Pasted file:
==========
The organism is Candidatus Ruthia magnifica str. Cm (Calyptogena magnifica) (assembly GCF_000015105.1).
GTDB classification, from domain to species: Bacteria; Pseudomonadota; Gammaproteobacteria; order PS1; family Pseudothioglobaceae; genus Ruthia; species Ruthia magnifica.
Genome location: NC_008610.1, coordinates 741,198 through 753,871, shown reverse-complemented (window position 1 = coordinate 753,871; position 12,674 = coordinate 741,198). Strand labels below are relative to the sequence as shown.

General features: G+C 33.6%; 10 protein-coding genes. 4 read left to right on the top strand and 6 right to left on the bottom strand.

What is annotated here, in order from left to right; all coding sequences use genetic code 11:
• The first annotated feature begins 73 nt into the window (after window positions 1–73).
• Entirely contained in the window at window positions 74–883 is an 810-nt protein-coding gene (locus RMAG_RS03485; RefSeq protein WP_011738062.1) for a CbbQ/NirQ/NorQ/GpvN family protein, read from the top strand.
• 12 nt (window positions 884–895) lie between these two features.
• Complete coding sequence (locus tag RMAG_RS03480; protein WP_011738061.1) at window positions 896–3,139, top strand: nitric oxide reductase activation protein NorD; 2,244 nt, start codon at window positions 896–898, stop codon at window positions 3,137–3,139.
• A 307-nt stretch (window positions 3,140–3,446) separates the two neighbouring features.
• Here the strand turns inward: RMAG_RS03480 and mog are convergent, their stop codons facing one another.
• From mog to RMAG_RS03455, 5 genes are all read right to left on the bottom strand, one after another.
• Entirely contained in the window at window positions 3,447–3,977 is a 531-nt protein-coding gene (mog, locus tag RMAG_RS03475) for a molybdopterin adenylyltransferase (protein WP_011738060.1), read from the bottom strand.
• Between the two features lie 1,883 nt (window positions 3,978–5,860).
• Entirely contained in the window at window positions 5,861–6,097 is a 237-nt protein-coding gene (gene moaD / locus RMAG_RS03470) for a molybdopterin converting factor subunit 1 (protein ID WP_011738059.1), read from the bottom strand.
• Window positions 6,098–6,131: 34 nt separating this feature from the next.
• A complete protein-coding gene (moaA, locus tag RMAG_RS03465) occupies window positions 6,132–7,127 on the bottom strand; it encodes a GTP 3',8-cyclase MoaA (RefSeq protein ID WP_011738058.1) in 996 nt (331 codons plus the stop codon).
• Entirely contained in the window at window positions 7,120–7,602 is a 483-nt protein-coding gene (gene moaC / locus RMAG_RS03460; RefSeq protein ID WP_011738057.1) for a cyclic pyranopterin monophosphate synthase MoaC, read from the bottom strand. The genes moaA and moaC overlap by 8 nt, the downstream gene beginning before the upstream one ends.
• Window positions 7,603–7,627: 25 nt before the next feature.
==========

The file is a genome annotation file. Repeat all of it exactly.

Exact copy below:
The organism is Candidatus Ruthia magnifica str. Cm (Calyptogena magnifica) (assembly GCF_000015105.1).
GTDB classification, from domain to species: Bacteria; Pseudomonadota; Gammaproteobacteria; order PS1; family Pseudothioglobaceae; genus Ruthia; species Ruthia magnifica.
Genome location: NC_008610.1, coordinates 741,198 through 753,871, shown reverse-complemented (window position 1 = coordinate 753,871; position 12,674 = coordinate 741,198). Strand labels below are relative to the sequence as shown.

General features: G+C 33.6%; 10 protein-coding genes. 4 read left to right on the top strand and 6 right to left on the bottom strand.

What is annotated here, in order from left to right; all coding sequences use genetic code 11:
• The first annotated feature begins 73 nt into the window (after window positions 1–73).
• Entirely contained in the window at window positions 74–883 is an 810-nt protein-coding gene (locus RMAG_RS03485; RefSeq protein WP_011738062.1) for a CbbQ/NirQ/NorQ/GpvN family protein, read from the top strand.
• 12 nt (window positions 884–895) lie between these two features.
• Complete coding sequence (locus tag RMAG_RS03480; protein WP_011738061.1) at window positions 896–3,139, top strand: nitric oxide reductase activation protein NorD; 2,244 nt, start codon at window positions 896–898, stop codon at window positions 3,137–3,139.
• A 307-nt stretch (window positions 3,140–3,446) separates the two neighbouring features.
• Here the strand turns inward: RMAG_RS03480 and mog are convergent, their stop codons facing one another.
• From mog to RMAG_RS03455, 5 genes are all read right to left on the bottom strand, one after another.
• Entirely contained in the window at window positions 3,447–3,977 is a 531-nt protein-coding gene (mog, locus tag RMAG_RS03475) for a molybdopterin adenylyltransferase (protein WP_011738060.1), read from the bottom strand.
• Between the two features lie 1,883 nt (window positions 3,978–5,860).
• Entirely contained in the window at window positions 5,861–6,097 is a 237-nt protein-coding gene (gene moaD / locus RMAG_RS03470) for a molybdopterin converting factor subunit 1 (protein ID WP_011738059.1), read from the bottom strand.
• Window positions 6,098–6,131: 34 nt separating this feature from the next.
• A complete protein-coding gene (moaA, locus tag RMAG_RS03465) occupies window positions 6,132–7,127 on the bottom strand; it encodes a GTP 3',8-cyclase MoaA (RefSeq protein ID WP_011738058.1) in 996 nt (331 codons plus the stop codon).
• Entirely contained in the window at window positions 7,120–7,602 is a 483-nt protein-coding gene (gene moaC / locus RMAG_RS03460; RefSeq protein ID WP_011738057.1) for a cyclic pyranopterin monophosphate synthase MoaC, read from the bottom strand. The genes moaA and moaC overlap by 8 nt, the downstream gene beginning before the upstream one ends.
• Window positions 7,603–7,627: 25 nt before the next feature.